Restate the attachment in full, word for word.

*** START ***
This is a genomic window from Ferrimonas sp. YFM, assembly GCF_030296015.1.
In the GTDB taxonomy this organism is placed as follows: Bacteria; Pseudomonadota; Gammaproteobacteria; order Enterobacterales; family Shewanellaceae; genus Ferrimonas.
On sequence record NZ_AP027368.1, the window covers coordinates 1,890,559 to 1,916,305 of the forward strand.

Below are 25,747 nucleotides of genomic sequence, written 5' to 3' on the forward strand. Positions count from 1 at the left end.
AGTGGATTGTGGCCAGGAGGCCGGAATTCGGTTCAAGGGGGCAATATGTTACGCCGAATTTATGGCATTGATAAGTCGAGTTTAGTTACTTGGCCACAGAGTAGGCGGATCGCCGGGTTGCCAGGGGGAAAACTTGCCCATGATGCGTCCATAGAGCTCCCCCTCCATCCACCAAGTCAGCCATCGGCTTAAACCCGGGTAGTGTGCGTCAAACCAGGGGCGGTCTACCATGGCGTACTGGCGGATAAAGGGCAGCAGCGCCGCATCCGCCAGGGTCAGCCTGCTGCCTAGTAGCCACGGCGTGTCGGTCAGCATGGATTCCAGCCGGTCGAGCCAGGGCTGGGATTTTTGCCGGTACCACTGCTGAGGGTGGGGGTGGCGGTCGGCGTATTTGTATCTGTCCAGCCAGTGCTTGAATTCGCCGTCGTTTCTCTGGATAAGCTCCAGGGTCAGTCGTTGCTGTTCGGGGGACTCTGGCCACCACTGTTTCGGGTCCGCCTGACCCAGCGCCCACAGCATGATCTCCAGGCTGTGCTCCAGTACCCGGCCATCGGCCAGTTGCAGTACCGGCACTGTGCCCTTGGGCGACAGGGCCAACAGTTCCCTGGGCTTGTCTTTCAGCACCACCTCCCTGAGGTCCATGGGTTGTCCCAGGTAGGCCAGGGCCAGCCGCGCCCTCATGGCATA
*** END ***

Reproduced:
This is a genomic window from Ferrimonas sp. YFM, assembly GCF_030296015.1.
In the GTDB taxonomy this organism is placed as follows: Bacteria; Pseudomonadota; Gammaproteobacteria; order Enterobacterales; family Shewanellaceae; genus Ferrimonas.
On sequence record NZ_AP027368.1, the window covers coordinates 1,890,559 to 1,916,305 of the forward strand.

Below are 25,747 nucleotides of genomic sequence, written 5' to 3' on the forward strand. Positions count from 1 at the left end.
AGTGGATTGTGGCCAGGAGGCCGGAATTCGGTTCAAGGGGGCAATATGTTACGCCGAATTTATGGCATTGATAAGTCGAGTTTAGTTACTTGGCCACAGAGTAGGCGGATCGCCGGGTTGCCAGGGGGAAAACTTGCCCATGATGCGTCCATAGAGCTCCCCCTCCATCCACCAAGTCAGCCATCGGCTTAAACCCGGGTAGTGTGCGTCAAACCAGGGGCGGTCTACCATGGCGTACTGGCGGATAAAGGGCAGCAGCGCCGCATCCGCCAGGGTCAGCCTGCTGCCTAGTAGCCACGGCGTGTCGGTCAGCATGGATTCCAGCCGGTCGAGCCAGGGCTGGGATTTTTGCCGGTACCACTGCTGAGGGTGGGGGTGGCGGTCGGCGTATTTGTATCTGTCCAGCCAGTGCTTGAATTCGCCGTCGTTTCTCTGGATAAGCTCCAGGGTCAGTCGTTGCTGTTCGGGGGACTCTGGCCACCACTGTTTCGGGTCCGCCTGACCCAGCGCCCACAGCATGATCTCCAGGCTGTGCTCCAGTACCCGGCCATCGGCCAGTTGCAGTACCGGCACTGTGCCCTTGGGCGACAGGGCCAACAGTTCCCTGGGCTTGTCTTTCAGCACCACCTCCCTGAGGTCCATGGGTTGTCCCAGGTAGGCCAGGGCCAGCCGCGCCCTCATGGCATA